“Named Him After Sachin Tendulkar But He Also Likes Virat Kohli”: India U19 Star’s Father

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His police officer mother didn’t want cricket to be Sachin Dhas’ focus in life but the father knew that he was destined to make it big on the 22-yard strip despite spending a better part of his life training on 11-yard grass tracks that pass for infrastructure in his hometown Beed. The 19-year-old Dhas is among the brightest prospects to emerge in the Indian team that is competing in the Under-19 World Cup in South Africa. He has displayed superb game sense as the team’s designated finisher with 294 runs at an above 100 strike rate.

On Tuesday, his 96-run knock, along with skipper Uday Saharan’s 81, was a key factor in ensuring that India sneaked into the age-group showpiece’s final for a fifth consecutive time.

“You only have half pitches over here (in Beed). Sachin came here with his father when he was four and a half years old and even before going to South Africa, he trained on half turfs,” said an ecstatic Sheikh Azhar, the area’s most famous coach who shaped Dhas’ early years.

For a country which produces phenomenal cricketing talent often not because of, but despite the system, Sachin’s emergence as the next big thing from junior India stable shouldn’t come as a surprise.

Named after the iconic Mumbaikar, who is synonymous with Indian cricket, Sachin is a fan of Virat Kohli, the modern great he has perhaps seen more closely although he wears the number 10 jersey which was owned by Tendulkar in every sense of the word.

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“I named him after Sachin Tendulkar when he was born in 2005 because I was a huge fan but he also likes Virat Kohli a lot,” declared his beaming father Sanjay when PTI reached out to him to understand how Sachin was shaped into the promising talent he is now.

“Sachin ka koi dost nahi hai. Main hi uska dost hun. Koi shaadi, koi janamdin kahin gaya nahi. Cricket se focus hate, aisa kuch karne maine diya hi nahi (He has no friends. I am his only friend. I have never allowed him to attend marriages, birthday parties so that his focus never wavers),” he said.

“Uski mummy police mein hain toh discipline hai (His mom is in police and there is discipline in him),” added the proud father, whose phone hasn’t stopped ringing thanks to his son’s achievements at the mega-event.

Sachin bats at No. 6, where either one is expected to go for big shots during slog overs or be the saviour after a top-order collapse like it happened in the semifinal when he arrived at the crease with the score-sheet reading 31/4. What followed was a batting master-class under pressure.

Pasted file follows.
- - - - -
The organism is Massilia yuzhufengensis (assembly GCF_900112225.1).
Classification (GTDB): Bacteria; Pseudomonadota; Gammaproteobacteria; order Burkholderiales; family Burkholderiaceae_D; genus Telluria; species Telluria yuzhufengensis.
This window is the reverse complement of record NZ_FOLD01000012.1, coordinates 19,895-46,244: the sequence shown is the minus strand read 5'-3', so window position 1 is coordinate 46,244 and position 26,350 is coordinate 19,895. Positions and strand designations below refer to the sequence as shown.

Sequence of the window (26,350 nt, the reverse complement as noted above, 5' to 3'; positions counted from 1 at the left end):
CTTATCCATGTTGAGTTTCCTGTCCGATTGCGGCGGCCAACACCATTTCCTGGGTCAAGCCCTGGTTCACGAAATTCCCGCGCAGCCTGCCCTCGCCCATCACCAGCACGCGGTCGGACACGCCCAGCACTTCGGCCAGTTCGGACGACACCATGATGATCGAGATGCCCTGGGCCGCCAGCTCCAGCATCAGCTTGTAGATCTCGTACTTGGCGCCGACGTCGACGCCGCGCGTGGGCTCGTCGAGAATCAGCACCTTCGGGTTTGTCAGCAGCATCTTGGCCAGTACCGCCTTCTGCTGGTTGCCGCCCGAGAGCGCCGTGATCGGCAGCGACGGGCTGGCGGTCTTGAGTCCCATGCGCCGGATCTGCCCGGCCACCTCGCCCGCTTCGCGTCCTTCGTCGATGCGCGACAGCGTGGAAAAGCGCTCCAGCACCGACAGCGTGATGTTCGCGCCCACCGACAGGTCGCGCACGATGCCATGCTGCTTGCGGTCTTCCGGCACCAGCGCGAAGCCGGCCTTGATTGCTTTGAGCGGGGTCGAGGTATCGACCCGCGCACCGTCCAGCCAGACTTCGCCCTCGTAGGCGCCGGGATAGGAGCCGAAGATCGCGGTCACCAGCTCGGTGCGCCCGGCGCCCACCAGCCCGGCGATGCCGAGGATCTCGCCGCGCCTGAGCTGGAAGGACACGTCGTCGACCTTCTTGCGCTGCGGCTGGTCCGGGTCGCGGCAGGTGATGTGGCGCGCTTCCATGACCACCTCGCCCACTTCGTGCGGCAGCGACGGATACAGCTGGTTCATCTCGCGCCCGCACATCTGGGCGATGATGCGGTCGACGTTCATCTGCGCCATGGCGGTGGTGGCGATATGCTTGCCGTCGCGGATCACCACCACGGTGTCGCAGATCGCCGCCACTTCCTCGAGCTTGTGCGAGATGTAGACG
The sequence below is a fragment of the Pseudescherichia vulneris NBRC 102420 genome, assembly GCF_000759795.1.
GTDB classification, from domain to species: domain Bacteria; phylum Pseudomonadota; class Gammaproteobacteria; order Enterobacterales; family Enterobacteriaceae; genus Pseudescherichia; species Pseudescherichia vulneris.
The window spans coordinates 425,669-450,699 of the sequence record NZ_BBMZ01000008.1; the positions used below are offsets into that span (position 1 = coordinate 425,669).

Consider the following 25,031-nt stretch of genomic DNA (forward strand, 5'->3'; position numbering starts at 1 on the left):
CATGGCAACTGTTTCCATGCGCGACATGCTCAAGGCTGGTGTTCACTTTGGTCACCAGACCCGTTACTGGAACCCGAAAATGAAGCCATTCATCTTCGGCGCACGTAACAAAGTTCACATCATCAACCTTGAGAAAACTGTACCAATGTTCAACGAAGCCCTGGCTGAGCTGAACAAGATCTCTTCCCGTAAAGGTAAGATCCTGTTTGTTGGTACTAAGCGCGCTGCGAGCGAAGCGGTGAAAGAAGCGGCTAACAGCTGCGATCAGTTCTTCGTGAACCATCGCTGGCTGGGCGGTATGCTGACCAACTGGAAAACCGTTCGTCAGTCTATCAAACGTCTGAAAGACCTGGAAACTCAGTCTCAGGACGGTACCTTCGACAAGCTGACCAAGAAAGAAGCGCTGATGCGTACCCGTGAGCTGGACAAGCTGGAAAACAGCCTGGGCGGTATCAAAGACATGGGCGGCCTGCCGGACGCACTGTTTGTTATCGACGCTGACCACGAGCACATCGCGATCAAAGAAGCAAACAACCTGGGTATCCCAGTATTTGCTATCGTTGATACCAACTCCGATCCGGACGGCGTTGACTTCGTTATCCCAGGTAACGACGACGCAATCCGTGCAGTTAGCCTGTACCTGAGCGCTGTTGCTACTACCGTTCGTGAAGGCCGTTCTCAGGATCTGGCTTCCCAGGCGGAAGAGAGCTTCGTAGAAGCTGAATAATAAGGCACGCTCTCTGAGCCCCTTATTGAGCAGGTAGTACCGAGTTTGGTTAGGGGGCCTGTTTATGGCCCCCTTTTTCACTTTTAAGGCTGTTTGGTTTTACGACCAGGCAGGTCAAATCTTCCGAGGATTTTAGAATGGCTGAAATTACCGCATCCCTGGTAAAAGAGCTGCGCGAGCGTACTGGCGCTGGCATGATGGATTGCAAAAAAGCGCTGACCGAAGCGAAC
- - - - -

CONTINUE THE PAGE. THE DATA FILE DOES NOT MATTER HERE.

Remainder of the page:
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The rolling of wrists while executing pull shots against pacers and the perfect body balance while executing slog sweeps against spinners might look easy to the eye but it has come after years of practice and not enjoying life like other teenagers.

Not to forget the fact that his mother had a high-risk job which kept her away from home due to long and gruelling work shifts.

It was in 2010, when his mother Surekha got a job with Maharashtra Police and is now an Assistant Police Inspector (API).

“As a police officer, her working hours aren’t fixed and she never wanted cricket to be Sachin’s sole focus. We would have our differences but I knew that my son will only become a cricketer,” Sanjay recalled.

“Gradually she understood and now watches his World Cup games on her phone in between duty,” he laughed.

Asked about his practice hours, Dhas senior revealed, “Four hours in the morning and three and half hours in the evening, including gym work. It’s seven and half hours per day. I must give credit to Azhar, his coach. Without him, we wouldn’t have seen this day.” In between discussing his son’s game, Sanjay also gushed about how close he is to him.

“He still sleeps beside me and whether he wants to have a meal at a restaurant or watch a movie, I am his companion,” he said.

In Maharashtra, there was a time when players in and around Pune represented the state team but in recent years, a more open selection process has made it easier for talents emerging from far off corners to make a case for themselves.

“The training part in Beed was certainly tough but not the selection part in age group state teams. Maharashtra Cricket Association (MCA) has been fair to my son. He performed at every level and he was always picked on merit.” Sachin’s journey won’t stop at the U-19 level and a tough initiation to senior cricket is waiting for him.

“I know he will have to face far tougher tests but I believe by God’s grace and everyone’s good wishes, my son will play for the senior team very soon. We are all waiting for that day,” Sanjay said.

Fow now, he is focussed on grand plans for the Under-19 World Cup final.

“Well, we are planning to put a large screen at the Academy ground where we would watch with the 200 trainees,” Sanjay announced.

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